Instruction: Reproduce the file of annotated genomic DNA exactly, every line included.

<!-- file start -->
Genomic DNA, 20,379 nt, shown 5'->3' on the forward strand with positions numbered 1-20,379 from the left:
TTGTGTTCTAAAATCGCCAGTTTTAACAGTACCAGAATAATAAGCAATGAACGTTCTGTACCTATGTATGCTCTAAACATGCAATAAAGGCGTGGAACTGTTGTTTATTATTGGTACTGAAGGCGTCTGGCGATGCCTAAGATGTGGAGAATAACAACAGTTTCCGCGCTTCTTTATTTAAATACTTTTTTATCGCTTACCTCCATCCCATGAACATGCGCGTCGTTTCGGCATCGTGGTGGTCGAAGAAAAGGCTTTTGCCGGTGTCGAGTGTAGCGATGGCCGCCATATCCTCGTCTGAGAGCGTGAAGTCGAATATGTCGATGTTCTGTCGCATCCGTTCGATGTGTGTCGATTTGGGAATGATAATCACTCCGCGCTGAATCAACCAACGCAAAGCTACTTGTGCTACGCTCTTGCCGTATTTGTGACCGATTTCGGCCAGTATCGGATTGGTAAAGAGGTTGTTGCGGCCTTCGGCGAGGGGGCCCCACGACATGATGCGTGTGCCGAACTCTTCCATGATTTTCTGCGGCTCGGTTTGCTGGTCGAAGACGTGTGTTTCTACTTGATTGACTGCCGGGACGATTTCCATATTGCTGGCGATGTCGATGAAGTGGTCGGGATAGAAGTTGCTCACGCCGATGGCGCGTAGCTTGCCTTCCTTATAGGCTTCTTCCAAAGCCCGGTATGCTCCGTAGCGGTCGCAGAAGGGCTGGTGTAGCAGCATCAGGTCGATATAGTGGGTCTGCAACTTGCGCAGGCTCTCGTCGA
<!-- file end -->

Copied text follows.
Genomic DNA, 20,379 nt, shown 5'->3' on the forward strand with positions numbered 1-20,379 from the left:
TTGTGTTCTAAAATCGCCAGTTTTAACAGTACCAGAATAATAAGCAATGAACGTTCTGTACCTATGTATGCTCTAAACATGCAATAAAGGCGTGGAACTGTTGTTTATTATTGGTACTGAAGGCGTCTGGCGATGCCTAAGATGTGGAGAATAACAACAGTTTCCGCGCTTCTTTATTTAAATACTTTTTTATCGCTTACCTCCATCCCATGAACATGCGCGTCGTTTCGGCATCGTGGTGGTCGAAGAAAAGGCTTTTGCCGGTGTCGAGTGTAGCGATGGCCGCCATATCCTCGTCTGAGAGCGTGAAGTCGAATATGTCGATGTTCTGTCGCATCCGTTCGATGTGTGTCGATTTGGGAATGATAATCACTCCGCGCTGAATCAACCAACGCAAAGCTACTTGTGCTACGCTCTTGCCGTATTTGTGACCGATTTCGGCCAGTATCGGATTGGTAAAGAGGTTGTTGCGGCCTTCGGCGAGGGGGCCCCACGACATGATGCGTGTGCCGAACTCTTCCATGATTTTCTGCGGCTCGGTTTGCTGGTCGAAGACGTGTGTTTCTACTTGATTGACTGCCGGGACGATTTCCATATTGCTGGCGATGTCGATGAAGTGGTCGGGATAGAAGTTGCTCACGCCGATGGCGCGTAGCTTGCCTTCCTTATAGGCTTCTTCCAAAGCCCGGTATGCTCCGTAGCGGTCGCAGAAGGGCTGGTGTAGCAGCATCAGGTCGATATAGTGGGTCTGCAACTTGCGCAGGCTCTCGTCGA